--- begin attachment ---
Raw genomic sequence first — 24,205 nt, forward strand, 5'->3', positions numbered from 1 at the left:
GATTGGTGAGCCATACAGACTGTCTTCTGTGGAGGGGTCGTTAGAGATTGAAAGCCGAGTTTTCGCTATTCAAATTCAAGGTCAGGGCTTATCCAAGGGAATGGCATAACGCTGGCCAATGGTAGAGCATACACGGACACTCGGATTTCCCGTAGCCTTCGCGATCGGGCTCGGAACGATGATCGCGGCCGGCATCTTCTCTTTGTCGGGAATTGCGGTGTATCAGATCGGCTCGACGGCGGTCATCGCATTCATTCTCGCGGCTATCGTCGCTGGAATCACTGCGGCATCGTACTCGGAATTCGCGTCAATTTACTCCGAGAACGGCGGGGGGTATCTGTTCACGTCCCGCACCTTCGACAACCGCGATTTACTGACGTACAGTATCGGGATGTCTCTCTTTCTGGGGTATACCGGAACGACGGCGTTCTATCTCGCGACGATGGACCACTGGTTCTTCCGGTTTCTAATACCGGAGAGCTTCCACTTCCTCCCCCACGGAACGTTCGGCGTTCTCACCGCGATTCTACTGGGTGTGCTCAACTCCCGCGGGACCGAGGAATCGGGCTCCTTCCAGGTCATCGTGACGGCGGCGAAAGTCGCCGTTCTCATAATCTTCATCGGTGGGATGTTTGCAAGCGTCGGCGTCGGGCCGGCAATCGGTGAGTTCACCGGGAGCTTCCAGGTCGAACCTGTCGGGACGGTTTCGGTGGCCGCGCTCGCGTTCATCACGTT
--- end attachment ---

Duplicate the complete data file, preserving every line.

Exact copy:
Raw genomic sequence first — 24,205 nt, forward strand, 5'->3', positions numbered from 1 at the left:
GATTGGTGAGCCATACAGACTGTCTTCTGTGGAGGGGTCGTTAGAGATTGAAAGCCGAGTTTTCGCTATTCAAATTCAAGGTCAGGGCTTATCCAAGGGAATGGCATAACGCTGGCCAATGGTAGAGCATACACGGACACTCGGATTTCCCGTAGCCTTCGCGATCGGGCTCGGAACGATGATCGCGGCCGGCATCTTCTCTTTGTCGGGAATTGCGGTGTATCAGATCGGCTCGACGGCGGTCATCGCATTCATTCTCGCGGCTATCGTCGCTGGAATCACTGCGGCATCGTACTCGGAATTCGCGTCAATTTACTCCGAGAACGGCGGGGGGTATCTGTTCACGTCCCGCACCTTCGACAACCGCGATTTACTGACGTACAGTATCGGGATGTCTCTCTTTCTGGGGTATACCGGAACGACGGCGTTCTATCTCGCGACGATGGACCACTGGTTCTTCCGGTTTCTAATACCGGAGAGCTTCCACTTCCTCCCCCACGGAACGTTCGGCGTTCTCACCGCGATTCTACTGGGTGTGCTCAACTCCCGCGGGACCGAGGAATCGGGCTCCTTCCAGGTCATCGTGACGGCGGCGAAAGTCGCCGTTCTCATAATCTTCATCGGTGGGATGTTTGCAAGCGTCGGCGTCGGGCCGGCAATCGGTGAGTTCACCGGGAGCTTCCAGGTCGAACCTGTCGGGACGGTTTCGGTGGCCGCGCTCGCGTTCATCACGTT